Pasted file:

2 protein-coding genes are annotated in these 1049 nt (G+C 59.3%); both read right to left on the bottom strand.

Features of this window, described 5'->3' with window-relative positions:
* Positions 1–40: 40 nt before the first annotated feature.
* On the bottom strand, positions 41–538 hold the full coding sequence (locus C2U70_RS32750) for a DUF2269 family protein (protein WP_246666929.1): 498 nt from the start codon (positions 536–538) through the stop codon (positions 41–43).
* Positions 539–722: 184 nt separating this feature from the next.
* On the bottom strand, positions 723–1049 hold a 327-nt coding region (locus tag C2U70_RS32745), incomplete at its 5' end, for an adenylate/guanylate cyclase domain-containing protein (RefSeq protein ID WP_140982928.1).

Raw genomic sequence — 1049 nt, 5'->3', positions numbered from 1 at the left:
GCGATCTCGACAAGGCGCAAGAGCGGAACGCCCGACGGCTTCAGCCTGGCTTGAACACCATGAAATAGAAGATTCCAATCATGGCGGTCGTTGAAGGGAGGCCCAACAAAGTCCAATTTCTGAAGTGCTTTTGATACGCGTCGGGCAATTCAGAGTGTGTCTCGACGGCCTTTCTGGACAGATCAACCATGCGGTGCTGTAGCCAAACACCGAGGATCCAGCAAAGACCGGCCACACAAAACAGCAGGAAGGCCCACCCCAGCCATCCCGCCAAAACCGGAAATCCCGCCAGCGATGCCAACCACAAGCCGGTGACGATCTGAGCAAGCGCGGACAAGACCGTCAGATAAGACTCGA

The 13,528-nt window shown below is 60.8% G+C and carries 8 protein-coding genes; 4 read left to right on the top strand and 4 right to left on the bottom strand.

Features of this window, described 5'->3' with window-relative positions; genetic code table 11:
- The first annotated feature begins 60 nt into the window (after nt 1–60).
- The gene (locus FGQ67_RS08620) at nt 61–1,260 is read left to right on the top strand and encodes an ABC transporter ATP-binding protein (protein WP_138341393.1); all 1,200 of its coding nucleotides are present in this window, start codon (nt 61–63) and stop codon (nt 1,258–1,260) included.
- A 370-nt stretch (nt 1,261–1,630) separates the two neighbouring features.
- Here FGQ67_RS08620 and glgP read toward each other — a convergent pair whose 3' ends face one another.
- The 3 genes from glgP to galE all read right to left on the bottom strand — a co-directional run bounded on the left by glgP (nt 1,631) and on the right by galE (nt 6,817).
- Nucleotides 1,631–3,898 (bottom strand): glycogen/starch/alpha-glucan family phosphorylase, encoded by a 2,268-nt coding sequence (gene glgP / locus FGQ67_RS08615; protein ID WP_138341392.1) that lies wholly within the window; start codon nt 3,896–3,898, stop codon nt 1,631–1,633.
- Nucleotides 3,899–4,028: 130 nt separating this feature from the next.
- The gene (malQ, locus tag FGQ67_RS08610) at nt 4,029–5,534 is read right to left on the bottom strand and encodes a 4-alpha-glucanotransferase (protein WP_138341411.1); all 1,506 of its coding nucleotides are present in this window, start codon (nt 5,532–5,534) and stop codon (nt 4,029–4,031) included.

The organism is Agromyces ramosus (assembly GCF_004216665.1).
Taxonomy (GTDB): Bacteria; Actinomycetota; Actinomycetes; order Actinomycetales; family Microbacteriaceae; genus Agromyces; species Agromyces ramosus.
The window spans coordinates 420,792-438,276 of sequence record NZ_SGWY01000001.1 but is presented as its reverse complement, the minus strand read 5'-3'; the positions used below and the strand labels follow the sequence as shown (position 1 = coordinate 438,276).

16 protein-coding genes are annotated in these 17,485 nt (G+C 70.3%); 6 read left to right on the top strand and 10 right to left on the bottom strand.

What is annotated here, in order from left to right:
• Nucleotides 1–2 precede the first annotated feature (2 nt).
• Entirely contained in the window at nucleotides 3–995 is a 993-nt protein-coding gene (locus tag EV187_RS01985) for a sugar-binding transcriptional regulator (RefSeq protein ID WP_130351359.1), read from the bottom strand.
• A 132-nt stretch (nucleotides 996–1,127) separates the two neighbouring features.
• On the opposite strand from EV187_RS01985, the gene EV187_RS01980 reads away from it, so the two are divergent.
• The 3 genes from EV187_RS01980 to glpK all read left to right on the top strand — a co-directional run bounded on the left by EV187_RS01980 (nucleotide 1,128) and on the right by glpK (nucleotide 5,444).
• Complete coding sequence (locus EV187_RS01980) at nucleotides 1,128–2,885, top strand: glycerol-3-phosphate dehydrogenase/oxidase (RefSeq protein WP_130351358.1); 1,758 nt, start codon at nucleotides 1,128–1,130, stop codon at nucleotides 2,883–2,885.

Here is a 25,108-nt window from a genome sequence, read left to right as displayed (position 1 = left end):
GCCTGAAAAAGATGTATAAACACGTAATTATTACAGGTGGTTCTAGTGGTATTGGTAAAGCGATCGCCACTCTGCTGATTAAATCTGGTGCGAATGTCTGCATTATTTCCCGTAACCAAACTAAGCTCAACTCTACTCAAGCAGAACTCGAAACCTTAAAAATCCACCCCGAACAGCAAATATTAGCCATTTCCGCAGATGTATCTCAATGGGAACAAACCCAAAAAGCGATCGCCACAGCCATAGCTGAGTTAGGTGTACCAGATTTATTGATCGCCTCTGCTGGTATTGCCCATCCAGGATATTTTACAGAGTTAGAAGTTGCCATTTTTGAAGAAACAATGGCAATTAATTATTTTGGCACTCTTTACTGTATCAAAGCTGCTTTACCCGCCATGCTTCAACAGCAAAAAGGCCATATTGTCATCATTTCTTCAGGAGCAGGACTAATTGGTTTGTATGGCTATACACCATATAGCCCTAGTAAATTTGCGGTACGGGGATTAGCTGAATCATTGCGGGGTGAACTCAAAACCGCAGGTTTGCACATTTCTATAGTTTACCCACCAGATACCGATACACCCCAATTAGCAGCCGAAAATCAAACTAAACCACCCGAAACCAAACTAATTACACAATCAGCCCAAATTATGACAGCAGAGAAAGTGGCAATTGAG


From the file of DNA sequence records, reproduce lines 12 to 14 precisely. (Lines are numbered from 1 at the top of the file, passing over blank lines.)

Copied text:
- The gene (locus FGQ67_RS08620) at nt 61–1,260 is read left to right on the top strand and encodes an ABC transporter ATP-binding protein (protein WP_138341393.1); all 1,200 of its coding nucleotides are present in this window, start codon (nt 61–63) and stop codon (nt 1,258–1,260) included.
- A 370-nt stretch (nt 1,261–1,630) separates the two neighbouring features.
- Here FGQ67_RS08620 and glgP read toward each other — a convergent pair whose 3' ends face one another.